Features appear in each issue of Pennsylvania Heritage showcasing a variety of subjects from various periods and geographic locations in Pennsylvania.

David Leo Lawrence (1889-1966), governor of Pennsylvania from 1959 to 1963, and mayor of Pittsburgh from 1946 to 1959, during the city’s first heralded renaissance, was a professional politician to the very core. Ranked as one of America’s great chief executives among big cities, Lawrence immersed himself in politics, beginning at the age of fourteen when he became a city Democratic Party clerk. For Lawrence, a native of Pittsburgh’s East Liberty section, politics came before everything else, even family. He drew his final conscious breath during a political act: a ritual speech on behalf of Milton J. Shapp (1912-1988), the Democratic nominee for governor in 1966. Lawrence should have despised Shapp, a renegade Democrat and a foe of loyal party insiders. But Lawrence was ever faithful to the motto, Party above all.

David L. Lawrence was not only a builder of electoral coalitions, but he was also an architect of citywide, statewide, and nationwide partnerships. In the ser­vice of Pittsburgh, he forged alliances with the Republican elite of the city – the Mellons, the Kaufmanns, the Heinzes – in a mutually beneficial high-wire political balancing act that endured labor strikes, minor party revolts, and the unforgiving passage of time. In the process, Lawrence brought Pittsburgh a renewed sense of itself. “Renaissance I” meant skyscrapers for the Golden Triangle, smoke-free air, and the green, riverside expanse of Point State Park.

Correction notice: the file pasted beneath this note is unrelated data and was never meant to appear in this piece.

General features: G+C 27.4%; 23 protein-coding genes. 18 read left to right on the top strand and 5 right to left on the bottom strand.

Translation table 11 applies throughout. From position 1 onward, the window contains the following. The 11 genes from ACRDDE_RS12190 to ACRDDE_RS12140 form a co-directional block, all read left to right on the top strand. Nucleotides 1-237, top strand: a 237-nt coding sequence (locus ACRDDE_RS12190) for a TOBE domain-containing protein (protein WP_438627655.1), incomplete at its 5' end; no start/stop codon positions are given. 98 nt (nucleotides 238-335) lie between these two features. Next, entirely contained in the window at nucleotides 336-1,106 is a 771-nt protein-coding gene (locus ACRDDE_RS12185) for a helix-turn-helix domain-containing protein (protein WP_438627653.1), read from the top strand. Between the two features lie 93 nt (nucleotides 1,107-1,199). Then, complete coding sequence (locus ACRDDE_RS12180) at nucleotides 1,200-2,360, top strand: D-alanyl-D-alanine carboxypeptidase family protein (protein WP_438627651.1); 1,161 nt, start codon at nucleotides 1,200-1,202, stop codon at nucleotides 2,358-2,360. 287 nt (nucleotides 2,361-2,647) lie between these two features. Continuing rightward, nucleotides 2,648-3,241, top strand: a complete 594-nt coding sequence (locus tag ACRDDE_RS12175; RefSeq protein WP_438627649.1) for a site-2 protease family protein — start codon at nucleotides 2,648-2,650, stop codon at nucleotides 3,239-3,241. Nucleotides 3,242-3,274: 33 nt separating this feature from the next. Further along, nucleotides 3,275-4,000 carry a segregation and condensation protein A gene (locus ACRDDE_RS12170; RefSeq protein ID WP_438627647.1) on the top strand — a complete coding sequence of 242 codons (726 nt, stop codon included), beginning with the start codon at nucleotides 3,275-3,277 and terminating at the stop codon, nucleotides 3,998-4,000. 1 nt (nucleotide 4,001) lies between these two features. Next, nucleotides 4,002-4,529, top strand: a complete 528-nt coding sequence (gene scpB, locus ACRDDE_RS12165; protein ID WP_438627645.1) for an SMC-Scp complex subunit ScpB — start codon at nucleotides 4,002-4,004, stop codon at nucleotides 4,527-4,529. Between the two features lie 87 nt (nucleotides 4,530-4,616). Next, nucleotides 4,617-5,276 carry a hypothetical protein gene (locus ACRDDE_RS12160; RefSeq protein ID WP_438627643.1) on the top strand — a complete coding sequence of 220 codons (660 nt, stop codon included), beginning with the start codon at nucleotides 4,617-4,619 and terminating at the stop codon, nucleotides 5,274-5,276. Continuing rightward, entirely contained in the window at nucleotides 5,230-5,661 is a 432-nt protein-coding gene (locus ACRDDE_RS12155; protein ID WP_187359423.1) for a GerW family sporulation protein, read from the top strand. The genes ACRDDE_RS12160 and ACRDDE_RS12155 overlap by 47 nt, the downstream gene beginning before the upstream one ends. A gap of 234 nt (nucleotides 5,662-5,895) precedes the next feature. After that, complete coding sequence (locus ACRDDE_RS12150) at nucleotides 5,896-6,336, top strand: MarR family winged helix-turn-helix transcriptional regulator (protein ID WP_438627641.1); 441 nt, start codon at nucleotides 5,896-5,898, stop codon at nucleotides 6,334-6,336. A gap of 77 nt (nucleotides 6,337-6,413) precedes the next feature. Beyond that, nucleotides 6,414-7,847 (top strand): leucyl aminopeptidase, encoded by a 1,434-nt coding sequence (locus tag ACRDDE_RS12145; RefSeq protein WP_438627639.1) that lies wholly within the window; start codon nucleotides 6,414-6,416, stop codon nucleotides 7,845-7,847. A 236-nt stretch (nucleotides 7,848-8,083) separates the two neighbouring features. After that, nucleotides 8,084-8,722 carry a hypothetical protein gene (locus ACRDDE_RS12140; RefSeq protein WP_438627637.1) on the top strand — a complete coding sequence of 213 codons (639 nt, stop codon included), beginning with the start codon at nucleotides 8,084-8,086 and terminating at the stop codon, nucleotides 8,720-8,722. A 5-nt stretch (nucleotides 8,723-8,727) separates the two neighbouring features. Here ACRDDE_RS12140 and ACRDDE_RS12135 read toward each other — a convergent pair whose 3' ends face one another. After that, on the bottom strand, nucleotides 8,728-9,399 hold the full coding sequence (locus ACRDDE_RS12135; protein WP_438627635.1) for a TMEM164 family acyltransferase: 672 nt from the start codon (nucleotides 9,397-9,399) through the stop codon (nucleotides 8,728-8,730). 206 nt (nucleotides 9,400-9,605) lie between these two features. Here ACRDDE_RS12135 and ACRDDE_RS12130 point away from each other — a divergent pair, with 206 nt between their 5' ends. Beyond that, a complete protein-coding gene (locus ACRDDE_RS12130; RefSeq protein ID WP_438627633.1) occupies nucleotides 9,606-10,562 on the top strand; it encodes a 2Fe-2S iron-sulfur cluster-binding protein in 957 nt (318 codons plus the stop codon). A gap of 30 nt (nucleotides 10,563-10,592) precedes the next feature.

Lawrence’s presence on the national political scene was formidable. He helped bring together the unlikely pair of John Fitzgerald Kennedy and Lyndon Baines Johnson in the summer of 1960, thus fus­ing the north and south of Democratic Party politics. Selected to speak for the collective wisdom of the party’s “bosses,” Lawrence advised Kennedy that his choice for vice president should be John­son of Texas. Kennedy questioned Lawrence if he was sure the senate major­ity leader would accept the vice presiden­tial nomination. Lawrence was sure. He had spoken to Johnson that spring and again, most recently, in July in Los Ange­les, where the convention was taking place. Although LBJ had not said yes, nei­ther did he say no. After nearly five decades in politics, David L. Lawrence knew how to hear between the lines.

Lawrence placed Johnson’s name in nomination and, as expected, liberals were aghast at the selection. His speech was a signal for calm. If Lawrence, the champion of liberal Adlai Stevenson in 1952 and 1956, cottoned to the idea of a Kennedy-Johnson ticket, what more need­ed to be argued?